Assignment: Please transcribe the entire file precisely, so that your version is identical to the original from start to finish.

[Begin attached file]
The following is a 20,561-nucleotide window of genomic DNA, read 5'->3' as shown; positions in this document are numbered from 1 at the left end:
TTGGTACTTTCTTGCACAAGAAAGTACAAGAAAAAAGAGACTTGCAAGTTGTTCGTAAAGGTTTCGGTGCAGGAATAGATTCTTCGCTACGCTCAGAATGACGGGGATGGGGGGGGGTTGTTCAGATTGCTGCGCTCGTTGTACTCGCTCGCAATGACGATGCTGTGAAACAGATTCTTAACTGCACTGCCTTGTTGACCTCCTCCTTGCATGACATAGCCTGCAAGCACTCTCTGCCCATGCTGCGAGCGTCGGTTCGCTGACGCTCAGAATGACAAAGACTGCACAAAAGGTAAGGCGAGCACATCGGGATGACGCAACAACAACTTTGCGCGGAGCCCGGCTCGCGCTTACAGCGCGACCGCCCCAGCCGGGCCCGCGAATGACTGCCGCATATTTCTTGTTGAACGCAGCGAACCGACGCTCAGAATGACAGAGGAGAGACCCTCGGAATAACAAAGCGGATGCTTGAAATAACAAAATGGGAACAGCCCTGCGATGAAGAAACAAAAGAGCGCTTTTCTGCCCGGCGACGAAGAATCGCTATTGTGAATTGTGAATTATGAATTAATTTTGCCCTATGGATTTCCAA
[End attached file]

The following is a 20,561-nucleotide window of genomic DNA, read 5'->3' as shown; positions in this document are numbered from 1 at the left end:
TTGGTACTTTCTTGCACAAGAAAGTACAAGAAAAAAGAGACTTGCAAGTTGTTCGTAAAGGTTTCGGTGCAGGAATAGATTCTTCGCTACGCTCAGAATGACGGGGATGGGGGGGGGTTGTTCAGATTGCTGCGCTCGTTGTACTCGCTCGCAATGACGATGCTGTGAAACAGATTCTTAACTGCACTGCCTTGTTGACCTCCTCCTTGCATGACATAGCCTGCAAGCACTCTCTGCCCATGCTGCGAGCGTCGGTTCGCTGACGCTCAGAATGACAAAGACTGCACAAAAGGTAAGGCGAGCACATCGGGATGACGCAACAACAACTTTGCGCGGAGCCCGGCTCGCGCTTACAGCGCGACCGCCCCAGCCGGGCCCGCGAATGACTGCCGCATATTTCTTGTTGAACGCAGCGAACCGACGCTCAGAATGACAGAGGAGAGACCCTCGGAATAACAAAGCGGATGCTTGAAATAACAAAATGGGAACAGCCCTGCGATGAAGAAACAAAAGAGCGCTTTTCTGCCCGGCGACGAAGAATCGCTATTGTGAATTGTGAATTATGAATTAATTTTGCCCTATGGATTTCCAA